Netflix just won two Primetime Emmy Awards. Is this a precursor of greater wins to come, or just a meaningless haul of technical awards?

Last weekend's technical Emmys included five nominations for Netflix's House of Cards, and the political drama walked away with two wins. One of these, the award for outstanding casting in a drama series, happens to be a pretty good indication of the far more prestigious Outstanding Drama Series award.

Is House of Cards an ace up Netflix's sleeve? Image source: Netflix, clip art, and some edits.

In two of the past three Emmy shows, the outstanding casting award and the the Outstanding Drama statue ended up on the same producer's fireplace mantel. That includes last year, when CBS network Showtime took home both awards for its Homeland thriller. Curiously, all five of last year's best casting nominees were tapped again this year -- but newcomer House of Cards stole the statuette from under all of their noses.


Now, the Outstanding Drama prize is a tall order this year. House of Cards goes up against almost all of its spectacular casting rivals again, plus AMC's mature and dangerous duo of Mad Men and Breaking Bad. I wouldn't be surprised to see either one of AMC's entries taking the big prize, or perhaps Time Warner network HBO's fantasy extravaganza Game of Thrones.

In particular, Time Warner CEO Jeff Bewkes would be pleased as punch to win a head-to-head showdown with Netflix, which he compared to the Albanian army in 2011. And this might indeed not be Netflix's year at the big show.

But the stage has been set for an epic drama over the next few years. Netflix has only dipped its toes in the original-content waters, and promised to do much more of it. The company keeps loose reins on their hired creative teams, and is not afraid to try new concepts in marketing or presentation.

Sound familiar? HBO got its start in top-shelf drama the same way, managing The Sopranos in a similar way. Not a bad role model, if you ask me.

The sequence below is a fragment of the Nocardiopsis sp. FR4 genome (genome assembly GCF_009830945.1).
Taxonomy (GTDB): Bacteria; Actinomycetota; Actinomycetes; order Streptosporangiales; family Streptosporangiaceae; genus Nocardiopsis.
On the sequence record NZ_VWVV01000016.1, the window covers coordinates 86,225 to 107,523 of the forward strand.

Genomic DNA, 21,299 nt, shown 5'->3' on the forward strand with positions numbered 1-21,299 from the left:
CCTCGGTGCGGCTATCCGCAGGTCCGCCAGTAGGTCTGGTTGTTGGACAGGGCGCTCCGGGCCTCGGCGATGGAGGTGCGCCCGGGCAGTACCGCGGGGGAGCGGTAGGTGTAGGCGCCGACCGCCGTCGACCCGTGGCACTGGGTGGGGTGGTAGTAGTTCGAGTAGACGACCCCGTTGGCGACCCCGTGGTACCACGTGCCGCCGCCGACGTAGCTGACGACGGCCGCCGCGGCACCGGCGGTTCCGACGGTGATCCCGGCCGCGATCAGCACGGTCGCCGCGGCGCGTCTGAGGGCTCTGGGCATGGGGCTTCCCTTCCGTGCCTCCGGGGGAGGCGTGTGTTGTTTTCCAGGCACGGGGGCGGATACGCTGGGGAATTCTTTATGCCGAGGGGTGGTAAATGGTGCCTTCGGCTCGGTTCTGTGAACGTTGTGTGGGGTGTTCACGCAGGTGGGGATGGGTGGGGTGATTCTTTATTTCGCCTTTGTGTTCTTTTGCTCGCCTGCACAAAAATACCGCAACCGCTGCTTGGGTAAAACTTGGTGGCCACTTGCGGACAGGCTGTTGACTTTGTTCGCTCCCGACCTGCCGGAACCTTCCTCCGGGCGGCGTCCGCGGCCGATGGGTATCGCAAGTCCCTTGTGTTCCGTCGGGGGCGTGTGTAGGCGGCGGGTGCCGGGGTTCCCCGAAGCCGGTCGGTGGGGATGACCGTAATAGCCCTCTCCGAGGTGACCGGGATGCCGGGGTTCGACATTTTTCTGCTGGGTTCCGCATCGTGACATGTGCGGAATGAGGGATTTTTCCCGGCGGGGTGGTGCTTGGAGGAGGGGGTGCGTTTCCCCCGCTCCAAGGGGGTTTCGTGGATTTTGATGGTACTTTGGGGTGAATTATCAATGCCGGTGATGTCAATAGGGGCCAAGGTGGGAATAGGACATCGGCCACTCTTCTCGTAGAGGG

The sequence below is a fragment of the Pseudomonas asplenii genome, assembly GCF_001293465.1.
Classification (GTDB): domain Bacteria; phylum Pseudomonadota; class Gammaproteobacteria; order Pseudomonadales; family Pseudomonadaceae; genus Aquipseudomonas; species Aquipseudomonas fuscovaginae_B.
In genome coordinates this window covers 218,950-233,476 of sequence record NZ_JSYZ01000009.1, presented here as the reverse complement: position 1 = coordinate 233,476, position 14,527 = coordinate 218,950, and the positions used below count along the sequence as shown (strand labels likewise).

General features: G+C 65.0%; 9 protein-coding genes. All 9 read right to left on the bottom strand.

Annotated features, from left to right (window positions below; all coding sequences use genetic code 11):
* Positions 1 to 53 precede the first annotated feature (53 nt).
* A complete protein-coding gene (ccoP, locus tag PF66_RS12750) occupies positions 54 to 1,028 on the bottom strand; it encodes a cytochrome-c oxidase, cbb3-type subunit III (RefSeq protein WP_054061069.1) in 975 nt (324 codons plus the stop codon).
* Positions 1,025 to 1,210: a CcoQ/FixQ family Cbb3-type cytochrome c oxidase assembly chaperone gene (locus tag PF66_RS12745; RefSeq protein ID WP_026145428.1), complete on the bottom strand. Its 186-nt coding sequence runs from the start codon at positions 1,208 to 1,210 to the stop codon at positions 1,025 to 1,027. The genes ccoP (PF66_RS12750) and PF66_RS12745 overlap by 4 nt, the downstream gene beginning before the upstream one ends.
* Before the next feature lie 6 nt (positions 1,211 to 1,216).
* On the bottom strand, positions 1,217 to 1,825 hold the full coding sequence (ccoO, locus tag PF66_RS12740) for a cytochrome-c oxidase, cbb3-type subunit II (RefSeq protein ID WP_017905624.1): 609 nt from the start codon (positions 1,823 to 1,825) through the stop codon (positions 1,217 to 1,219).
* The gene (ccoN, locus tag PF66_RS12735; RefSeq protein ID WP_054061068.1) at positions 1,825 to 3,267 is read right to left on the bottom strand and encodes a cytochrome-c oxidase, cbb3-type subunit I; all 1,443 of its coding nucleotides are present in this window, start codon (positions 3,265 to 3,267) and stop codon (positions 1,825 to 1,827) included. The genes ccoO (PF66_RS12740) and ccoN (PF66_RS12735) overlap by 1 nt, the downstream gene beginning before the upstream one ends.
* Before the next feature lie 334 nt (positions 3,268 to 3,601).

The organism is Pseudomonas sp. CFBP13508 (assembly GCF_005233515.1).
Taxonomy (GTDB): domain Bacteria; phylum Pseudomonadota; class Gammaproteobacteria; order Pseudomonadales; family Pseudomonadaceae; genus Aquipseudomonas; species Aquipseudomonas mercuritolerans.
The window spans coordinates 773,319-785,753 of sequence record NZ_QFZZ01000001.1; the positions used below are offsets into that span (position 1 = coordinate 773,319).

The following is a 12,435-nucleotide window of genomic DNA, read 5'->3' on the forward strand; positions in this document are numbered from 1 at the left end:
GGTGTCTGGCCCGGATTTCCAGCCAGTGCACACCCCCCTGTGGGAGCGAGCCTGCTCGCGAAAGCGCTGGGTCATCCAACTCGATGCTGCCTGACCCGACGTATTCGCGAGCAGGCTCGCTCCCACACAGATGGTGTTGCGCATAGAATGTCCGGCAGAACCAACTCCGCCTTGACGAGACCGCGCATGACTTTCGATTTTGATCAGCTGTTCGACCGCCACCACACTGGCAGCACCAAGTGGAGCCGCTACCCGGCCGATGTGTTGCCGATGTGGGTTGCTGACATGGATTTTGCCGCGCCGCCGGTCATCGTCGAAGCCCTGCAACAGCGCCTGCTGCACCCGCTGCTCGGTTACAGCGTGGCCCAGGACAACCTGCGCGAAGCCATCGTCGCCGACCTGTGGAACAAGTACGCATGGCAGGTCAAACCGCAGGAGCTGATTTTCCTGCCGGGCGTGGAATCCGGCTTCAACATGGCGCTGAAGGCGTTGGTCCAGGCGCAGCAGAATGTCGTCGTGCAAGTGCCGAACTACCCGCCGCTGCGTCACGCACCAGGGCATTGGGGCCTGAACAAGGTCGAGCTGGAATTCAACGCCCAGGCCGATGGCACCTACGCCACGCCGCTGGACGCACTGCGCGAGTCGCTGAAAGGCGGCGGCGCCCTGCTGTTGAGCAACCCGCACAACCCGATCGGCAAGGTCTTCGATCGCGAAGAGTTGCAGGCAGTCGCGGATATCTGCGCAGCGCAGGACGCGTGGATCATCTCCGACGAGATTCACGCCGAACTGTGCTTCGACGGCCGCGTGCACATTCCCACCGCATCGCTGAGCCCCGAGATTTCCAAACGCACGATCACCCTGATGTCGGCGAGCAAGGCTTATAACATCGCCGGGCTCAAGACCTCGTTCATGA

So I wouldn't call Netflix a frontrunner for any of the four big drama categories in this year's Emmy Awards. But the casting statuette is a good sign, and a great start. Original shows are poised to boost Netflix's subscriber counts for years to come.

Netflix is spending big bucks on original content, but the company is also chasing a gigantic market. Americans reportedly spend nearly 34 hours a week watching television! With TV viewing taking up almost as much time as the average work week, the potential for profits in the space is enormous. The Motley Fool's top experts have created a new free report titled "Will Netflix Own the Future of Television?" The report not only outlines where the future of television is heading, but offers top ideas for how to profit. To get your free report, just click here!

The article Netflix Is Casting a Wide Net at Next Week's Emmy Awards originally appeared on Fool.com.

Fool contributor Anders Bylund owns shares of Netflix, but he holds no other position in any company mentioned. Check out Anders' bio and holdings or follow him on Twitter and Google+. The Motley Fool recommends and owns shares of Netflix. Try any of our Foolish newsletter services free for 30 days. We Fools don't all hold the same opinions, but we all believe that considering a diverse range of insights makes us better investors. The Motley Fool has a disclosure policy.

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